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Bay State Precast, Inc. v. Royal Tractor Company, Inc.

United States District Court, D. Maryland

December 10, 2014



DEBORAH K. CHASANOW, District Judge.

Presently pending and ready for resolution in this breach of contract case is the motion for default judgment filed by Plaintiff Bay State Precast, Inc. ("Bay State" or "Plaintiff"). (ECF No. 7). The court now rules, no hearing being deemed necessary. Local Rule 105.6. For the following reasons, the motion for default judgment will be granted.

I. Background

The following allegations are contained in Plaintiff's complaint. ( See ECF No. 1). Bay State is a manufacturer of precast concrete tunnel liner segments, operating out of Brandywine, Maryland. ( Id. ¶ 1). Defendant Royal Tractor Company, Inc. ("Royal Tractor" or "Defendant") markets itself on its website as a "manufacturer of mobile equipment for industrial material handling." ( Id. ¶ 2). In order to complete work on an ongoing project, Bay State decided to purchase a forklift from Defendant. ( Id. ¶ 5). Plaintiff and Defendant entered into a Purchase Order agreement dated September 5, 2012, pursuant to which Defendant promised to deliver a Royal Rig-N-Lift Model 40/60B forklift. (ECF No. 1-1, at 1).[1] The Purchase Order stated: "[e]stimated delivery is 240 days. In the event an order scheduled for delivery before this one is cancelled Royal agrees to move up the delivery date." ( Id. ). Thus, the forklift's estimated delivery date under the Purchase Order was May 3, 2013. ( Id. at 6). The Contract Terms and Conditions state that "[d]eliveries shall be made at the time and in the manner specified. Time is of the essence." ( Id. at 2).

Plaintiff agreed to pay $241, 632 for the forklift. In connection with the contract, Bay State paid to Defendant a deposit in the amount of $72, 488 before delivery. (ECF No. 1 ¶ 7; ECF No. 8-2). In order to perform work on the project before the anticipated May 3, 2013 estimated delivery, however, Bay State rented a comparable forklift at the rate of $6, 500 per month. (ECF No. 1 ¶ 10). Bay State indicates that it intended to return the rental equipment once the purchased forklift was delivered on May 3, 2013. ( Id. ).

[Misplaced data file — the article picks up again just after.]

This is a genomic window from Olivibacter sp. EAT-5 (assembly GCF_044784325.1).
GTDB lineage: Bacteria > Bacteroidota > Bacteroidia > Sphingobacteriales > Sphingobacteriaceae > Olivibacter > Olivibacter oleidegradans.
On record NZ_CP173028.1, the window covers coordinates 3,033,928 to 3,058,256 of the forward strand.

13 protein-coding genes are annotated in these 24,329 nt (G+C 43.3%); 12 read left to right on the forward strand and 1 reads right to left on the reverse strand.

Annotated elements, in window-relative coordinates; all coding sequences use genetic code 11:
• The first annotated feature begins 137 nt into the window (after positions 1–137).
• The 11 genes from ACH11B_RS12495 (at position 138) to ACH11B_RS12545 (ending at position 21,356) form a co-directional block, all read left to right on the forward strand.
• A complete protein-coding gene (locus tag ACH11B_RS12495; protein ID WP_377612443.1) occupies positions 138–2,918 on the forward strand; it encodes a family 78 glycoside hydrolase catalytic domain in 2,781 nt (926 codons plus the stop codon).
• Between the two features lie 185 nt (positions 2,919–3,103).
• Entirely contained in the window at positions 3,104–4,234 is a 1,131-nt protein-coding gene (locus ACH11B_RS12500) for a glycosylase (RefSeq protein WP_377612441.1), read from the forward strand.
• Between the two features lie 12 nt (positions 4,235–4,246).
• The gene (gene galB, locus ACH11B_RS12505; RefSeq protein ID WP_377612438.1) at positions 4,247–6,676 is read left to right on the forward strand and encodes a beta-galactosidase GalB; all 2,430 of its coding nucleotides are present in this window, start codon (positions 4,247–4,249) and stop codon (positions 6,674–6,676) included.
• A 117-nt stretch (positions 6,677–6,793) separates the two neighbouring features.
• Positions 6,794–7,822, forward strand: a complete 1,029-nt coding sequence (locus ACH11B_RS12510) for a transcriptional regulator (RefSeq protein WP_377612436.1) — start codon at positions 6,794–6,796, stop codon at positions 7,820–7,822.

Plaintiff asserts that it made multiple inquiries as to the estimated delivery date of the forklift - both before and after May 3, 2013 - and each of these inquiries were met with Defendant's assurances that the forklift would be delivered. ( Id. ¶¶ 11-15). The forklift was not delivered by May 3, 2013, however. Bay State contends that after the May 3, 2013 estimated delivery date, Defendant represented that it would deliver the forklift on June 10, 2013, which also did not happen. (Id. ¶ 13). The complaint asserts that "[m]ost recently, Royal represented to Bay State Precast that the probable delivery date of the Equipment would be November 22, 2013." ( Id. ¶ 15).

On August 29, 2013, Plaintiff contacted Defendant in order to terminate the Purchase Order. ( Id. ¶ 17). Plaintiff also demanded a return of the $72, 488 deposit, which Defendant has refused to return. ( Id. ¶¶ 17-19). According to Bay State, it "reiterated its termination of the Contract and demand for return of the [d]eposit on multiple occasions, including but not limited to emails to Royal dated September 6, September 10, September 12, September 27, October 1, and October 7, 2013." ( Id. ¶ 18). Bay State returned the rental forklift which it rented for $6, 500 per month at the end of October 2013. ( Id. ¶ 24). Plaintiff asserts that it would not have had to use a rental forklift from May 2013 until October 2013 had Defendant delivered the forklift by May 3, 2013.